With an average size of 10 cm, the blue pillows have an overhanging habit and therefore form the coveted flower carpets. During the flowering period, the many small cruciforms almost completely cover the green foliage. They are also a paradise for insects such as butterflies and bees. Blue pillows are among the classics among the upholstered perennials, because they require little care and still appear for many years. Even outside of their flowering season in spring from March to May, they beautify their surroundings with their evergreen leaf rosettes. Careful pruning after the spring bloom will encourage the blue pillow, with a bit of luck, to bloom a second time in late summer.


Originally at home in the Mediterranean and Western Asia, they also feel at home in Germany as long as they are planted in a sunny place. In addition to the blue coloration, which can often be admired, different types also offer color variants in white, red and purple tones.

Risk of confusion with the star-haired blue pillow

The blue pillow, also known as Aubrieta, which is so popular in the local regions, belongs to the genus of rock florets, which includes a total of 15 species, the names of which are likely to be confused. This includes, for example, the star-haired blue pillow, which by far does not develop the luxuriant bloom like the Greek blue pillow (Aubrieta deltoidea). This herbaceous plant reaches a height of 5 to 20 centimeters, is multi-stemmed and also functions as a ground cover. The inflorescence usually develops only loosely and does not thrive so densely that the foliage would be covered.

Sunny location in rock gardens 

Since blue pillows are very popular when planting rock gardens, the prospect of splendid growth is excellent if the seedlings are planted in a sunny to partially shaded location. Ideally, the distance between the plants is half the growth size. Incidentally, it is not absolutely necessary to plant the blue pillows in spring; this is still possible even in late summer. The soil should be as dry to moderately moist as possible, but never completely soaked. Thanks to the gravel bed in a rock garden, these conditions are in principle already guaranteed without any further preparation. In addition, the soil should be rich in nutrients and somewhat calcareous. If you want a change in color, you can plant other upholstered perennials,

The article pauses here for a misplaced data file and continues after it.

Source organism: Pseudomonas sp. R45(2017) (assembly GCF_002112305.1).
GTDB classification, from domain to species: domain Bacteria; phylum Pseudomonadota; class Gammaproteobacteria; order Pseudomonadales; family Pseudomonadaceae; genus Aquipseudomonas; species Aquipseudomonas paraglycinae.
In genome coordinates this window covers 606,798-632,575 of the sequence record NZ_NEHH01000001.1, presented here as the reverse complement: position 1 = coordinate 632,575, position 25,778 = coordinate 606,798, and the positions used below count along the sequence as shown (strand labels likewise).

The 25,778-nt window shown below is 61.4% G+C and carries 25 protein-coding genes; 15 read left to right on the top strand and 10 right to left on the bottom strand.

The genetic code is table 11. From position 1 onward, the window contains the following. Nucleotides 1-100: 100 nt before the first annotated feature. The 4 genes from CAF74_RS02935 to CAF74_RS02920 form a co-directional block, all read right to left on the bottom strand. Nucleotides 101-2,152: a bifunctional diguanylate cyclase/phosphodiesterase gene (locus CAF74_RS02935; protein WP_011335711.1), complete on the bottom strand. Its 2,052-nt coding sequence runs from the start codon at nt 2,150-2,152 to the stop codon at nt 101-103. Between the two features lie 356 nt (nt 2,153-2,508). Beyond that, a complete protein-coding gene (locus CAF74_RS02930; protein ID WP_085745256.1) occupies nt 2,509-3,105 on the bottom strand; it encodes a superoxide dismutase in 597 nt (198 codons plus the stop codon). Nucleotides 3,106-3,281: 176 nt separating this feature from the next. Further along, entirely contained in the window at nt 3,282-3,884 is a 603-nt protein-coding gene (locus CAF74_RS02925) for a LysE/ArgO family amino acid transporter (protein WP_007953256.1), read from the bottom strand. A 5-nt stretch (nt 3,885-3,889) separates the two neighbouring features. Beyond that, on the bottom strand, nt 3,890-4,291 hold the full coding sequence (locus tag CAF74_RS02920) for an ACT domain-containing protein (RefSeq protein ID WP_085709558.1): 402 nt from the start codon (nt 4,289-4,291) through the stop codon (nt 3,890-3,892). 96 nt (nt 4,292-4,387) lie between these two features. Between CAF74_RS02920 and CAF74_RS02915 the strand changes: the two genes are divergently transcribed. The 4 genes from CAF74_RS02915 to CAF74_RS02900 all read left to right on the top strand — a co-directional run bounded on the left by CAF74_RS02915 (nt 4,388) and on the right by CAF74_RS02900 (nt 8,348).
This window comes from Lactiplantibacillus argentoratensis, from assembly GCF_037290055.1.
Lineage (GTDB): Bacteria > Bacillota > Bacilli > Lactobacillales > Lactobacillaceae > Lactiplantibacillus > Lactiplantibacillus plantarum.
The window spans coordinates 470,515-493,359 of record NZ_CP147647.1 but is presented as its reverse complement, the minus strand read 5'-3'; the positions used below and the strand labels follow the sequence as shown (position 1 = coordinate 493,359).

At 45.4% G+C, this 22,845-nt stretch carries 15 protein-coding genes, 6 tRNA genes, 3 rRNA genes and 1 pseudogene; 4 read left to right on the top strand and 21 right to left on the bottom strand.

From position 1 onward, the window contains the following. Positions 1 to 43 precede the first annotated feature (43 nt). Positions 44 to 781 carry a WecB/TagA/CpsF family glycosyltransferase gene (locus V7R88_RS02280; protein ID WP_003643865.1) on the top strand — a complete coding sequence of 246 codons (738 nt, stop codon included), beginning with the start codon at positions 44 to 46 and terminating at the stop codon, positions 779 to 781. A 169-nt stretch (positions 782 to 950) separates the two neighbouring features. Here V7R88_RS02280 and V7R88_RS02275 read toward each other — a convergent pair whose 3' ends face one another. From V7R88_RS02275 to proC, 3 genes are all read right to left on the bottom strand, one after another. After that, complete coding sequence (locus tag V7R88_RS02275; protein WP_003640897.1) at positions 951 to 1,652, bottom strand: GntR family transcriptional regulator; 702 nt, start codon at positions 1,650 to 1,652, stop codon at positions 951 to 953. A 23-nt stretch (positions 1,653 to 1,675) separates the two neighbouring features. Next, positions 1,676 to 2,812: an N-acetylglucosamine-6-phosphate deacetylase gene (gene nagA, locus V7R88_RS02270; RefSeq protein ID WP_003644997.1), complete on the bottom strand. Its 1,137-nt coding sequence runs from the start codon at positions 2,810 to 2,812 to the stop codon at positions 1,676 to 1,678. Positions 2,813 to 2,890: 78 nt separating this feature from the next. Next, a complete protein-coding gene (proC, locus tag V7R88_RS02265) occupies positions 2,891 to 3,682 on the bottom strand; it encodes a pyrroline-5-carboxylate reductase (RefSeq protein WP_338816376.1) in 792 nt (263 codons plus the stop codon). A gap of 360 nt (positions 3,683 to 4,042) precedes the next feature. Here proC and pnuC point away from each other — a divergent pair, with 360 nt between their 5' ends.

Blue pillows not only beautify rock gardens
Sober-looking walls and steps can be turned into eye-catchers with the help of blue cushions. In this way, attractive splashes of color can also be added at these points in the garden, which further enhance the harmonious overall impression of the garden. The soil is optimally prepared when it is dug up to a depth of 40 cm to 60 cm in order to enrich the topsoil with humus or sand. In this way, the blue pillow will grow safely and will have enough strength in winter to withstand the freezing temperatures. So that blue pillows quickly gain a foothold on a natural wall, sowing with seeds is advisable in this case instead of using cuttings. These should be covered with a fleece to protect them from birds until the plants have developed. It is important to pay attention to a well-dosed dose of water. Cuttings can also be used if they are to color around the steps or to border flower beds. In the event that the soil is too heavy, it should be loosened up with the help of compost or sand. It is important that the blue pillow has a permeable soil so that the plant can develop optimally. If the soil has become too hard due to heavy rainfall, a little mulch can help loosen the soil.